Roslyn Carter was, to me personally, the epitome of a real woman.  She is a humble, soft-spoken and submissive believer - all traits I seek to find within myself.  She's the first First Lady I really remember myself.  I've come to appreciate her dedication to making mental health research and care possible and the amount and scope of charity work the Carter's did following their time in the White House.  I wish I could have met her.

Hiatus Explained

Just in case there's someone out there still following along and actually wondering what happened to me... his name is Derek.

And it's an unconventional love story.  You wouldn't expect the average 'girl meets guy' thing from me, now would you?

He's not at all who I ever imagined I'd fall in love with but I did and now we're planning a wonderful future together.  For me that future means a big move is coming up.  From Utah to the very unexpected state of Georgia.  Go ahead, blink and clear your bleary eyes because you did read that right.  Georgia.  This confirmed Western girl is going Southern.  And yes, I'm a little nervous my laid back and pragmatic ways are going to clash with that famous charm and hospitality.

One of the first questions my surprised friends and family ask is "How did you meet?"  This is the 21st century, so it shouldn't be shocking that we met online.  No, neither of us signed up for a dating service which bases chemistry on a hundred-question compatability quiz (not that there's anything wrong with that!).  We've played an online game together for quite a long time now.  An in-game friendship started to develop about 18 months when we were first team-mates and then it spilled over to the rest of life and finally we decided to explore if there might be a little something more there.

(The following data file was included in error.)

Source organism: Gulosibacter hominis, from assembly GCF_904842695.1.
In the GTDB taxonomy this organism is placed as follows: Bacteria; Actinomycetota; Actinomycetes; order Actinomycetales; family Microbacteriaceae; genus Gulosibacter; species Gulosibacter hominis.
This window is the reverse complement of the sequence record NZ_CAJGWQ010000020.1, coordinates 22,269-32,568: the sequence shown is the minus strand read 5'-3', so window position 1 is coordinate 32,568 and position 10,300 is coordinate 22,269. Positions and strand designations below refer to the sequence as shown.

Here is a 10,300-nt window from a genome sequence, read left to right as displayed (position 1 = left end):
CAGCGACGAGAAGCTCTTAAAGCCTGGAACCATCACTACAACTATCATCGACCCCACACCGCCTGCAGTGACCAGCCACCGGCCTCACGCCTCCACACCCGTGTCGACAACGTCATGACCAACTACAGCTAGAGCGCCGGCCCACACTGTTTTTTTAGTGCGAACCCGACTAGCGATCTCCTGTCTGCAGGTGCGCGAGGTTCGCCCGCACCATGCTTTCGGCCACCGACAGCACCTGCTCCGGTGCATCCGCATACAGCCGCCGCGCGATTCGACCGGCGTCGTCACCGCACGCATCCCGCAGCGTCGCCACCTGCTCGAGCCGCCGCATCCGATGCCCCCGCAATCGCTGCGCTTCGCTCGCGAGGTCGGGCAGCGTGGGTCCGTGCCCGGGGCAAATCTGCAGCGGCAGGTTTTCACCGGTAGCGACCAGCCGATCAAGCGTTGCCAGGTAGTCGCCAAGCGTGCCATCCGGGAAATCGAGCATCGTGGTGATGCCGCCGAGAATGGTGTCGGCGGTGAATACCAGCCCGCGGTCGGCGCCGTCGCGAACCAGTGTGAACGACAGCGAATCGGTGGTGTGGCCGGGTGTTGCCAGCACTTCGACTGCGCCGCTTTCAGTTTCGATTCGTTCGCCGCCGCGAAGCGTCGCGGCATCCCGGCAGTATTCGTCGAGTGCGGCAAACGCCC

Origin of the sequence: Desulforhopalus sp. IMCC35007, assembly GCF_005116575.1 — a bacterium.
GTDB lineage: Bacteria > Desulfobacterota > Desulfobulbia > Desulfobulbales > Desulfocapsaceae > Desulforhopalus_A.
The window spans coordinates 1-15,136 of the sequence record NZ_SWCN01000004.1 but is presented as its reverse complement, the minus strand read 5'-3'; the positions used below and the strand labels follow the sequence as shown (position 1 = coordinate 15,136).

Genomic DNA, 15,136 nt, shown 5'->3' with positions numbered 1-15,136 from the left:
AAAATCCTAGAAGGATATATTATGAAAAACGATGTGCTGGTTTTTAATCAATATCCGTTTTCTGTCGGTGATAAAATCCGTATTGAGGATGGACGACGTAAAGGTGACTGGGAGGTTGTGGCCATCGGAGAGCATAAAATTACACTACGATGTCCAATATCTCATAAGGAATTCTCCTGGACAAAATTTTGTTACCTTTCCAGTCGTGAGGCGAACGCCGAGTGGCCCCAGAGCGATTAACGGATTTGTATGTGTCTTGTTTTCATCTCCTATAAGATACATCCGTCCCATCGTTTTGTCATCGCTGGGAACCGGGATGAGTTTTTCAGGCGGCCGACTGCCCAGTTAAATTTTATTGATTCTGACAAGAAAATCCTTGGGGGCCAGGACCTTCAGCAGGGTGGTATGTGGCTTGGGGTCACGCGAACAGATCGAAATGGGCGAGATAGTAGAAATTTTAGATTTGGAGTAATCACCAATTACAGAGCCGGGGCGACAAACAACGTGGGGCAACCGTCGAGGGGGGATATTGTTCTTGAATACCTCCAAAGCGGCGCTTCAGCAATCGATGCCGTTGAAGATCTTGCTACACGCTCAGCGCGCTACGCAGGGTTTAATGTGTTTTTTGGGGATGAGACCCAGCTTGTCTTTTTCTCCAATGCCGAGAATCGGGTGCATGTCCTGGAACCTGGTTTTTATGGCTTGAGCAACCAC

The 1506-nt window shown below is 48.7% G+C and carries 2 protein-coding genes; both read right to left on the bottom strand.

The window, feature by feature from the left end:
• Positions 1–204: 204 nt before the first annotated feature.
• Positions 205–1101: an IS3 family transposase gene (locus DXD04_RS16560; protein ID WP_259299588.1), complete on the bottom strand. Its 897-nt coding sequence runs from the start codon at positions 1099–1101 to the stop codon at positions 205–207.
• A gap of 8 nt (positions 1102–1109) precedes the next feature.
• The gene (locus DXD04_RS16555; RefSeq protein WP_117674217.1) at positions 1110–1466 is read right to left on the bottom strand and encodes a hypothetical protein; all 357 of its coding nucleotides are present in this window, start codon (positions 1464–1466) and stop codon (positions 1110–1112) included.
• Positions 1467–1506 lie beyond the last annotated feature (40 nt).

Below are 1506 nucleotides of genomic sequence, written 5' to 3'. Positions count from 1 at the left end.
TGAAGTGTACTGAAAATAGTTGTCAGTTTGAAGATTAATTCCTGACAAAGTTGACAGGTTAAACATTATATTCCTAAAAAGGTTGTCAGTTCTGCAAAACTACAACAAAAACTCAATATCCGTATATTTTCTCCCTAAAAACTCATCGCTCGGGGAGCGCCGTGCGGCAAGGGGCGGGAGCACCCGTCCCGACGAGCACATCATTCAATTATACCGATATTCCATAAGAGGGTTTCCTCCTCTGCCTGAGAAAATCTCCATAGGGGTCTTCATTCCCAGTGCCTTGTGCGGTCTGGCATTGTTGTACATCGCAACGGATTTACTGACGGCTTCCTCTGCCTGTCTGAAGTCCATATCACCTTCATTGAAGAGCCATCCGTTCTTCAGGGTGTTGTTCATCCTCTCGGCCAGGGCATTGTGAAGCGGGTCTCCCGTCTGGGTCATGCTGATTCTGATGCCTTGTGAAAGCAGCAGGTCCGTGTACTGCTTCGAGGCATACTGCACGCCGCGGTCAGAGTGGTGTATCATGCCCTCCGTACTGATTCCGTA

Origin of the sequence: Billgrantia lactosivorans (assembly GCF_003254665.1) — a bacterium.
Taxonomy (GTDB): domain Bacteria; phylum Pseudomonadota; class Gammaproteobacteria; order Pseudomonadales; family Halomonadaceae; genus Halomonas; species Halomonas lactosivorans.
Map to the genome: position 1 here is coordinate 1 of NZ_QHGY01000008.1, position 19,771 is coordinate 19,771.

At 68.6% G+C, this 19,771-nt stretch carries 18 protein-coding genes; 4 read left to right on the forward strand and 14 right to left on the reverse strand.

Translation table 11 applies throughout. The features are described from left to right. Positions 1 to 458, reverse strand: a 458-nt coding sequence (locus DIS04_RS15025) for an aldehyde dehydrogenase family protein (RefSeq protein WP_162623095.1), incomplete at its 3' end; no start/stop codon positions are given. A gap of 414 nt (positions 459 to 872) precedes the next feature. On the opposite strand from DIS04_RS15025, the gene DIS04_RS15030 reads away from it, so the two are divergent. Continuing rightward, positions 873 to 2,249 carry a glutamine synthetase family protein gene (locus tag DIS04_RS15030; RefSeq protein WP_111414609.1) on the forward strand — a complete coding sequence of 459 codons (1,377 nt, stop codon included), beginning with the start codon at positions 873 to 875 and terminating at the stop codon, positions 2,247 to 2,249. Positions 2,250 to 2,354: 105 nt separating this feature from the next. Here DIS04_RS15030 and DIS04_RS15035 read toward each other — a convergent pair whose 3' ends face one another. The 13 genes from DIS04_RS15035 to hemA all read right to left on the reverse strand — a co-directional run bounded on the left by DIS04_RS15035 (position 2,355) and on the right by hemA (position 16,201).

There was.

Then I freaked out.  Big time!  I finally noticed his birthdate on Facebook.  Derek is a lot younger.  I've been out of high school longer than he's been walking the face of the earth.  So, yeah... I'm a 'cougar.'

Now I'm waiting out the process of selling my house and a large portion of the contents while I pack up the things I'll be taking with me.  And Derek and I are making plans for our adventure together, which right now includes new jobs, a big old house, and a Christmas puppy.

And that, folks, is why I've been so absent.

Sunday, August 19, 2012

Politics and The Sunday School Lesson

This morning I took the unprecedented, for me, step of giving both presidential and both vice presidential candidates running this year a "Like" on Facebook.  I did that, not because I particularly like any of them, but because I want to see what they have to say for themselves.  Will they address the issues that are important to me like adults or lapse into the childish name calling that has me so frustrated with some of their followers?

Related to my struggle to decide on who to vote for, I had a brief discussion with a friend over this advertisement produced by the Catholic Church.